Then I would read other writers’ books (the more accomplished ones, of course) then I would feel like crap. I mean, who the hell am I? What the hell makes me ever think that my book is going to be as good as these people’s books? They’re sensational, fantastic, and genius. Me? I’m just nobody.

Still, publication is something that I’m after.

Oh, holy grail, indeed.

“…whenever the world throws rose petals at you, which thrill and seduce the ego, beware. The cosmic banana peel is suddenly goin to appear underfoot to make sure you don’t take it all too seriously, that you don’t fill up on junk food.” ~p. 218

Not to mention my ego is already huge.

Upon Reading Bird By Bird by Anne Lamott: Publication–and Other Reasons to Write – Giving

“You are going to have to give and give, or there’s no reason for you to be writing. You have to give from the deepest part of yourself, and you are going to have to go on giving, and the giving is going to have to be its own reward.” ~p. 203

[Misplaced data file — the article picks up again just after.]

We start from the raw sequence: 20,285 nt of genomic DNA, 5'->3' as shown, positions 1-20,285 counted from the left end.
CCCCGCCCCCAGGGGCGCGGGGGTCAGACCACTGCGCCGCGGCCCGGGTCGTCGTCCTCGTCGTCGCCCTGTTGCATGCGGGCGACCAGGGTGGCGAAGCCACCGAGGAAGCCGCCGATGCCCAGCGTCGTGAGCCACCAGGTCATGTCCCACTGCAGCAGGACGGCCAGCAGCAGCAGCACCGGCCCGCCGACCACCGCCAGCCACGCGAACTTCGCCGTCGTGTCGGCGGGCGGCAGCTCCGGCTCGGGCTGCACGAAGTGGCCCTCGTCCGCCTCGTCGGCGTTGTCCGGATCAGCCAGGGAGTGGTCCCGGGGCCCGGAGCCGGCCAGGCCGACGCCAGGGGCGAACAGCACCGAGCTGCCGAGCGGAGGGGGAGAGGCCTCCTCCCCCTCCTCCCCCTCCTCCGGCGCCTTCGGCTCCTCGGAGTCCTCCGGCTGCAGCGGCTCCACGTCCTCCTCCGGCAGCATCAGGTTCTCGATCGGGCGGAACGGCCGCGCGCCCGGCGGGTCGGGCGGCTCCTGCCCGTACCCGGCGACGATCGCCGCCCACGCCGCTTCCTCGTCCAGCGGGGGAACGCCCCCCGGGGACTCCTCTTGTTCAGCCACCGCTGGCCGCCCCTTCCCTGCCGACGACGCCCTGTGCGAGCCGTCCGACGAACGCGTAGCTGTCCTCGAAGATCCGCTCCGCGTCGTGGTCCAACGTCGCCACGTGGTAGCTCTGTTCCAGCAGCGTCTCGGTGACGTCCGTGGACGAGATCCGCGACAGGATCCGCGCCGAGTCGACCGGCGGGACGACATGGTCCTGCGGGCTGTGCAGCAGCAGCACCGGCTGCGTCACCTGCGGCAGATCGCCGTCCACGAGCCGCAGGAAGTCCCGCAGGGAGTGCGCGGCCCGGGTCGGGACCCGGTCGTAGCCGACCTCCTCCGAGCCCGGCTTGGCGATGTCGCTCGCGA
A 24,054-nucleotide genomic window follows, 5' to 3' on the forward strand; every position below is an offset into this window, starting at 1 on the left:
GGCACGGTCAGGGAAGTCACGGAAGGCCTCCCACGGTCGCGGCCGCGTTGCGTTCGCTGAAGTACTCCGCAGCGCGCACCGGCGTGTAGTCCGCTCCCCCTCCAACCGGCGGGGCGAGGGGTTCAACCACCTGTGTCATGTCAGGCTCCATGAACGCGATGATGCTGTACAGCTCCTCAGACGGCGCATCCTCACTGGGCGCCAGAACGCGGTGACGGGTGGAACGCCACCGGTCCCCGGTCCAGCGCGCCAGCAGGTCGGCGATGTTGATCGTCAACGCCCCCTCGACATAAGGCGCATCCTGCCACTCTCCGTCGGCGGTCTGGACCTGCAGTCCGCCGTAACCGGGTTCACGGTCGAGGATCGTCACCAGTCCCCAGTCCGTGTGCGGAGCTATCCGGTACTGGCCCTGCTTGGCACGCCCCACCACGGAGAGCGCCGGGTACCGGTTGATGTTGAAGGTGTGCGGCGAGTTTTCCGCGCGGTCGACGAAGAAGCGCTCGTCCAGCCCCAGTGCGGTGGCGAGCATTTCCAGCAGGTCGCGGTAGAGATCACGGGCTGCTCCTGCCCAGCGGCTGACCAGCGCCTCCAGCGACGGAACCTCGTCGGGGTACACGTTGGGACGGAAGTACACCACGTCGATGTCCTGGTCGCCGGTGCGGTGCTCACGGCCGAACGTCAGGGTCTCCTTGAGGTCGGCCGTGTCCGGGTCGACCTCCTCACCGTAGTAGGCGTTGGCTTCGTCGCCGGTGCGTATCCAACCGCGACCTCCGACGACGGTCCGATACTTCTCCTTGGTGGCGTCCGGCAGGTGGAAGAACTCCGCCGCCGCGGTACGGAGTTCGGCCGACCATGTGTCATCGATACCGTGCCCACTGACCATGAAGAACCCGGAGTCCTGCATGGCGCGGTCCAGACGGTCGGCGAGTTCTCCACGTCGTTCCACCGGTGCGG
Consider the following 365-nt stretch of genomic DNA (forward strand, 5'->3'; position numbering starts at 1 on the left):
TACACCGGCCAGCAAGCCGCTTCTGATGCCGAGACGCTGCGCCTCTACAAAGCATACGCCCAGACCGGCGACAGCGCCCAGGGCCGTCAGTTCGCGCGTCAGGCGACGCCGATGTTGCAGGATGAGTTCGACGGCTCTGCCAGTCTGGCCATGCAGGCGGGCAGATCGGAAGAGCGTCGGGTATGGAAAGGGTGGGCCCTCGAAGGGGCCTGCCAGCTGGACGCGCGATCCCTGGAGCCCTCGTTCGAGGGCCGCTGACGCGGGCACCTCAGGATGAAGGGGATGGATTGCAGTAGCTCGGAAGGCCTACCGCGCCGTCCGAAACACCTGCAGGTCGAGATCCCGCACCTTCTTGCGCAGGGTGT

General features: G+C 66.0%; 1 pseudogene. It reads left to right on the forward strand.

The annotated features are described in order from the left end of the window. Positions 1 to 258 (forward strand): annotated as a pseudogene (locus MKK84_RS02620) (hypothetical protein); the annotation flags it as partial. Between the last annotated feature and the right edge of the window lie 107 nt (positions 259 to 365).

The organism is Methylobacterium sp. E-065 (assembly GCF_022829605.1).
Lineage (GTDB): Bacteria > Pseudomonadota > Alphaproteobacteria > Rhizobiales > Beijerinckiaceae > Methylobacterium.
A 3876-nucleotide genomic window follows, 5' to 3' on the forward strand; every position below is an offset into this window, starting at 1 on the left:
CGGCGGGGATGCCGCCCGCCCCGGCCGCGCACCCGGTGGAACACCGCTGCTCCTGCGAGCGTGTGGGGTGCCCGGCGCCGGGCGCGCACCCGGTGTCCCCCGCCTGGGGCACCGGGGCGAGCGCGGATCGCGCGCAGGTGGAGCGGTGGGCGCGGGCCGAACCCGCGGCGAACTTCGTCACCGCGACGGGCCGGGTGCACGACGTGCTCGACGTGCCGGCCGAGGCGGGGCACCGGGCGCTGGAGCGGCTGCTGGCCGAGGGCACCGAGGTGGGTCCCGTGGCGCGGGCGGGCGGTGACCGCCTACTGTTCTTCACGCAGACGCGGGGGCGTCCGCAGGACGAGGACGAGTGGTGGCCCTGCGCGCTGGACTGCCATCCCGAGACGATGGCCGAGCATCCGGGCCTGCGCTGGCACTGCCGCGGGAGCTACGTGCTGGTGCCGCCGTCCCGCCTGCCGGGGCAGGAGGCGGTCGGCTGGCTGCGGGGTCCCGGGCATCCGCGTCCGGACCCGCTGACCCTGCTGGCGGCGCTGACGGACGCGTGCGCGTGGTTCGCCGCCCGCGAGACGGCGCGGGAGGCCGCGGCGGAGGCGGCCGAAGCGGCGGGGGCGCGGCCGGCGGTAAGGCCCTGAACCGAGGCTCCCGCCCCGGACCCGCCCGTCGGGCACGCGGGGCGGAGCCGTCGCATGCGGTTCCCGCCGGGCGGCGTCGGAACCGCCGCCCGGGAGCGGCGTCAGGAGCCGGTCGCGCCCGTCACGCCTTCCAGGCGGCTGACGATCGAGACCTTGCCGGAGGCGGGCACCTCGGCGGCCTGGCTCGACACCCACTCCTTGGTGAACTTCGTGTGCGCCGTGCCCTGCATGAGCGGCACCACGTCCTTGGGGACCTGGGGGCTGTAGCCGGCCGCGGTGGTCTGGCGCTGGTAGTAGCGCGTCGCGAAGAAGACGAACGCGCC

In another words: make it personal.

“Your work as a writer, when you are giving everything you have to your characters and to your readers, will periodically make you feel like the single parent of a three-year-old, who is, by turns, wonderful, willful, terrible, crazed, and adoring.” ~p. 203

Aha!

My mom always freaked out every time I told her that I would probably not getting married, or even have kids in the future. Well, I’m not saying that I don’t want to, I was simply telling her that it’s a possibility, but apparently, even a possibility freaked her out already. Now I might have just the perfect answer for her. (Writing down the quotation above.)

 The quotation above is probably the reason why it always heart-breaking for writers to get their writings rejected or returned. Because we always make it personal. We always try to put our best effort into it, and these editors or supervisors simply read and then call our best effort as rubbish. Really, who wouldn’t want to electrocute them? If our writings are just like our own kids, then those editors are actually telling us how ugly our kids are.

Fine, I don’t have kids, but you get the idea, right?